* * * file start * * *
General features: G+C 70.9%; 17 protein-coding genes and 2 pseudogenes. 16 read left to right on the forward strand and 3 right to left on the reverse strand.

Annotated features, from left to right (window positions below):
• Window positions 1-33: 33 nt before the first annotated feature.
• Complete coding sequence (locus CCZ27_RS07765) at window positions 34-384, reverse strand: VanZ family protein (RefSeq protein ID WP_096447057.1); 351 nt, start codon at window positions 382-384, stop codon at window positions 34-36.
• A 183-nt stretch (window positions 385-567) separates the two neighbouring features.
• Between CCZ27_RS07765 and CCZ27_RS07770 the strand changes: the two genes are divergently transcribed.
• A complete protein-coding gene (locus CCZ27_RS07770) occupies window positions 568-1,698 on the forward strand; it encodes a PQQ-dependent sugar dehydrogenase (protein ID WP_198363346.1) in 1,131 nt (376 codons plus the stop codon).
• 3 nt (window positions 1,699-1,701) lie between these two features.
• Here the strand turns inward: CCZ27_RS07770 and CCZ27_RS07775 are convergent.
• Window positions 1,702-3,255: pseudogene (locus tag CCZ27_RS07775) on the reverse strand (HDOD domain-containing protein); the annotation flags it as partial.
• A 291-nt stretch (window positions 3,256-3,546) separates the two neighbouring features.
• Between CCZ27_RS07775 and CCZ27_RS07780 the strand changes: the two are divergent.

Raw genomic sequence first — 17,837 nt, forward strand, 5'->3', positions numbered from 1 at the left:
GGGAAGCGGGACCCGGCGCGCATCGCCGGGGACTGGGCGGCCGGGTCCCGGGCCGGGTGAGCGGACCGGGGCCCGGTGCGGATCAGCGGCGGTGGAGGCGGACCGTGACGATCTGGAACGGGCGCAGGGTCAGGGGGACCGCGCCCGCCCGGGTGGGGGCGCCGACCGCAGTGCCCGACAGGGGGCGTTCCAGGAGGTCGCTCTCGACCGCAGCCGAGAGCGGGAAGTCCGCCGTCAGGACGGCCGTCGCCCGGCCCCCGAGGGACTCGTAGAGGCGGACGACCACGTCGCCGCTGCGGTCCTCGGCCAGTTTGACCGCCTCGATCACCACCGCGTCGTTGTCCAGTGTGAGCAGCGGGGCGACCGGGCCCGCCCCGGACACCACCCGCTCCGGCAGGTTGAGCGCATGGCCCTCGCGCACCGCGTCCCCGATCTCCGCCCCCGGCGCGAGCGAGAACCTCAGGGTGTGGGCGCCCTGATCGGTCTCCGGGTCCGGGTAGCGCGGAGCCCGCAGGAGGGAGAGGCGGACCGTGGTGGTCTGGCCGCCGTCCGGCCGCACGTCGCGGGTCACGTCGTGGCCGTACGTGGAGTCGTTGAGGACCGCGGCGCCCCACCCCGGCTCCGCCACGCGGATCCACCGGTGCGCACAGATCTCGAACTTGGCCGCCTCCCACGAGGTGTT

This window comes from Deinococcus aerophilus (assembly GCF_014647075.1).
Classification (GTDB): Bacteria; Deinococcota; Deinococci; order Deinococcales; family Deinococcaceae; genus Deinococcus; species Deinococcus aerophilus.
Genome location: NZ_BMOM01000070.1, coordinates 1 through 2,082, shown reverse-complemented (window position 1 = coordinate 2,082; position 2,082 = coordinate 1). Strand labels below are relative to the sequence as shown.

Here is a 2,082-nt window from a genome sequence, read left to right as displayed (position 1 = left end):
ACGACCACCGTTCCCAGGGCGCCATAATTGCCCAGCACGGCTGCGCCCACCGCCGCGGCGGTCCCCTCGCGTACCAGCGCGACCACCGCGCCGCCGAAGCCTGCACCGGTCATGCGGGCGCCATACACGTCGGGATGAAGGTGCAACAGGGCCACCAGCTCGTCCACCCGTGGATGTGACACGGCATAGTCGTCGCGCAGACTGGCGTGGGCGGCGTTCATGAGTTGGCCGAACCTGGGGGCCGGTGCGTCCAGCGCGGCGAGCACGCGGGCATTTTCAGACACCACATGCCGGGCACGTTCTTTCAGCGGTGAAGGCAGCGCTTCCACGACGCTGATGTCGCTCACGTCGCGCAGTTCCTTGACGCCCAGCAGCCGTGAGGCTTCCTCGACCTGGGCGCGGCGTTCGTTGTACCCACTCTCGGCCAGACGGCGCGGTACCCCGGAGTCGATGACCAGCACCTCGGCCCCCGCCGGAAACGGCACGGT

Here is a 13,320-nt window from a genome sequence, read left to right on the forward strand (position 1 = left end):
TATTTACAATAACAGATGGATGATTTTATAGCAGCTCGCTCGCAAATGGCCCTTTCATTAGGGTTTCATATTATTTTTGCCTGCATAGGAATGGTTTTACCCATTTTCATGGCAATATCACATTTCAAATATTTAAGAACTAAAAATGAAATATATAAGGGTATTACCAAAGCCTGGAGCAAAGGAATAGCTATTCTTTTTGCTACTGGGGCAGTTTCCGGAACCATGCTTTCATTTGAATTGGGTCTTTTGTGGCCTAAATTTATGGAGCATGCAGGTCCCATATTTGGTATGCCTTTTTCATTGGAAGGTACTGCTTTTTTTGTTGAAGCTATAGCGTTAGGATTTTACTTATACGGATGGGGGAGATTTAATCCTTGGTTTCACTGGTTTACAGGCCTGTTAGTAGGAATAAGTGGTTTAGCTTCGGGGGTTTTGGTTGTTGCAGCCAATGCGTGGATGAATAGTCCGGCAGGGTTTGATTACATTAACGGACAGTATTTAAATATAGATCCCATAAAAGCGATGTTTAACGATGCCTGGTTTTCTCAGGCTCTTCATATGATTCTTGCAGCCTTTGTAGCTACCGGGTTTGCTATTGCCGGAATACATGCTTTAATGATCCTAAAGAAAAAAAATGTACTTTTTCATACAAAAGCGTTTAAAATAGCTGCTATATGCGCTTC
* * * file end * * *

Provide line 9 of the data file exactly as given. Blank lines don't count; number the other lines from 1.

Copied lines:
• Here the strand turns inward: CCZ27_RS07770 and CCZ27_RS07775 are convergent.